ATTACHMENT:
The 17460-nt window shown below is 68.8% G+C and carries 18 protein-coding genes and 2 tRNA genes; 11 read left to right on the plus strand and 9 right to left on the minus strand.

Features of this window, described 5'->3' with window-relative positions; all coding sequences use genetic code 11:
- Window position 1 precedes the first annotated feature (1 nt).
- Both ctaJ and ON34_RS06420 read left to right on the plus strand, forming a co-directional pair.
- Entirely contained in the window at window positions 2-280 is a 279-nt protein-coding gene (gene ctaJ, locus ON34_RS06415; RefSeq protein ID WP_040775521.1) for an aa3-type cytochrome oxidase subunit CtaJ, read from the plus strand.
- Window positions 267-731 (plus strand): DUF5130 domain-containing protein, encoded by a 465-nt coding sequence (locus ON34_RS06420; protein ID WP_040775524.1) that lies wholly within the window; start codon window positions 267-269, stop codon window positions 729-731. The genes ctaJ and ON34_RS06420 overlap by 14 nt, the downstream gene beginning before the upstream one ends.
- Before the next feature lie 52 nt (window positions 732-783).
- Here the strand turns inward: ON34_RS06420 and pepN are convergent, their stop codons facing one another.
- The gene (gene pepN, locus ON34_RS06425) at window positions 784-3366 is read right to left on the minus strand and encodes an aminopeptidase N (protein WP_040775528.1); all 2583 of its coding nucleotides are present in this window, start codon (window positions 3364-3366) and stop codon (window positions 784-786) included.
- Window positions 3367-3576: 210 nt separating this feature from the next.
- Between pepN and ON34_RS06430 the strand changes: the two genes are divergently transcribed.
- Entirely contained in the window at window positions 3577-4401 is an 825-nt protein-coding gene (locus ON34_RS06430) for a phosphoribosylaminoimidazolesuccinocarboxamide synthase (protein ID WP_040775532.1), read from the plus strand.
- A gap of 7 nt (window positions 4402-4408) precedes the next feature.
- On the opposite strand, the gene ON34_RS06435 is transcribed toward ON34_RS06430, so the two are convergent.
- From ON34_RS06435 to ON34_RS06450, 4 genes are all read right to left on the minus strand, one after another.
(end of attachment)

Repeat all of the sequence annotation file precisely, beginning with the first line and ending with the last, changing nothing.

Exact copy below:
The 17460-nt window shown below is 68.8% G+C and carries 18 protein-coding genes and 2 tRNA genes; 11 read left to right on the plus strand and 9 right to left on the minus strand.

Features of this window, described 5'->3' with window-relative positions; all coding sequences use genetic code 11:
- Window position 1 precedes the first annotated feature (1 nt).
- Both ctaJ and ON34_RS06420 read left to right on the plus strand, forming a co-directional pair.
- Entirely contained in the window at window positions 2-280 is a 279-nt protein-coding gene (gene ctaJ, locus ON34_RS06415; RefSeq protein ID WP_040775521.1) for an aa3-type cytochrome oxidase subunit CtaJ, read from the plus strand.
- Window positions 267-731 (plus strand): DUF5130 domain-containing protein, encoded by a 465-nt coding sequence (locus ON34_RS06420; protein ID WP_040775524.1) that lies wholly within the window; start codon window positions 267-269, stop codon window positions 729-731. The genes ctaJ and ON34_RS06420 overlap by 14 nt, the downstream gene beginning before the upstream one ends.
- Before the next feature lie 52 nt (window positions 732-783).
- Here the strand turns inward: ON34_RS06420 and pepN are convergent, their stop codons facing one another.
- The gene (gene pepN, locus ON34_RS06425) at window positions 784-3366 is read right to left on the minus strand and encodes an aminopeptidase N (protein WP_040775528.1); all 2583 of its coding nucleotides are present in this window, start codon (window positions 3364-3366) and stop codon (window positions 784-786) included.
- Window positions 3367-3576: 210 nt separating this feature from the next.
- Between pepN and ON34_RS06430 the strand changes: the two genes are divergently transcribed.
- Entirely contained in the window at window positions 3577-4401 is an 825-nt protein-coding gene (locus ON34_RS06430) for a phosphoribosylaminoimidazolesuccinocarboxamide synthase (protein ID WP_040775532.1), read from the plus strand.
- A gap of 7 nt (window positions 4402-4408) precedes the next feature.
- On the opposite strand, the gene ON34_RS06435 is transcribed toward ON34_RS06430, so the two are convergent.
- From ON34_RS06435 to ON34_RS06450, 4 genes are all read right to left on the minus strand, one after another.